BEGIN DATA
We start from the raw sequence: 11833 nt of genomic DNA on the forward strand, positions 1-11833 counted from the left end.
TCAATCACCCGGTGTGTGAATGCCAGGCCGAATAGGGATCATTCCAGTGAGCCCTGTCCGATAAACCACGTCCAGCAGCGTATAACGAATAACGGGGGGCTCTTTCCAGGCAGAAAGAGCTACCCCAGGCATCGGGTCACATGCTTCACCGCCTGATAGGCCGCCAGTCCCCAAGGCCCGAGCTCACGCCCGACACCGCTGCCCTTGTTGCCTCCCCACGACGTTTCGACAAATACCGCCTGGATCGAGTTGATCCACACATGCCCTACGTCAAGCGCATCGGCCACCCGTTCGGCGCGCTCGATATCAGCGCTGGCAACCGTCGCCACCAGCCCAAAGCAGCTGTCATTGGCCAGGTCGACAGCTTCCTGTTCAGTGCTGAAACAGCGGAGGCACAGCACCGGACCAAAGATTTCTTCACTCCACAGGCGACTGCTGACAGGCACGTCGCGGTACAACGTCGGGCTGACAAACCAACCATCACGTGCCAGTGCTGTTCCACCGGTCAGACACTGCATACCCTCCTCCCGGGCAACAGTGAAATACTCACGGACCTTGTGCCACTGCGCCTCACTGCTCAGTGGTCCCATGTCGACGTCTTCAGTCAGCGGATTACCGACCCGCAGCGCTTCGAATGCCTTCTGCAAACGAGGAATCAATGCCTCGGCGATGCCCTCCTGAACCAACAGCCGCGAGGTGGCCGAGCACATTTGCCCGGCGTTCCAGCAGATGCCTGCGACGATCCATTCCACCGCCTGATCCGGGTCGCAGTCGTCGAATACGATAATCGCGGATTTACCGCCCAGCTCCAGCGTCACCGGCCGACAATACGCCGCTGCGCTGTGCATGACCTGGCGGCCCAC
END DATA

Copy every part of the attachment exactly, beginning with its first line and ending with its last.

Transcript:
We start from the raw sequence: 11833 nt of genomic DNA on the forward strand, positions 1-11833 counted from the left end.
TCAATCACCCGGTGTGTGAATGCCAGGCCGAATAGGGATCATTCCAGTGAGCCCTGTCCGATAAACCACGTCCAGCAGCGTATAACGAATAACGGGGGGCTCTTTCCAGGCAGAAAGAGCTACCCCAGGCATCGGGTCACATGCTTCACCGCCTGATAGGCCGCCAGTCCCCAAGGCCCGAGCTCACGCCCGACACCGCTGCCCTTGTTGCCTCCCCACGACGTTTCGACAAATACCGCCTGGATCGAGTTGATCCACACATGCCCTACGTCAAGCGCATCGGCCACCCGTTCGGCGCGCTCGATATCAGCGCTGGCAACCGTCGCCACCAGCCCAAAGCAGCTGTCATTGGCCAGGTCGACAGCTTCCTGTTCAGTGCTGAAACAGCGGAGGCACAGCACCGGACCAAAGATTTCTTCACTCCACAGGCGACTGCTGACAGGCACGTCGCGGTACAACGTCGGGCTGACAAACCAACCATCACGTGCCAGTGCTGTTCCACCGGTCAGACACTGCATACCCTCCTCCCGGGCAACAGTGAAATACTCACGGACCTTGTGCCACTGCGCCTCACTGCTCAGTGGTCCCATGTCGACGTCTTCAGTCAGCGGATTACCGACCCGCAGCGCTTCGAATGCCTTCTGCAAACGAGGAATCAATGCCTCGGCGATGCCCTCCTGAACCAACAGCCGCGAGGTGGCCGAGCACATTTGCCCGGCGTTCCAGCAGATGCCTGCGACGATCCATTCCACCGCCTGATCCGGGTCGCAGTCGTCGAATACGATAATCGCGGATTTACCGCCCAGCTCCAGCGTCACCGGCCGACAATACGCCGCTGCGCTGTGCATGACCTGGCGGCCCAC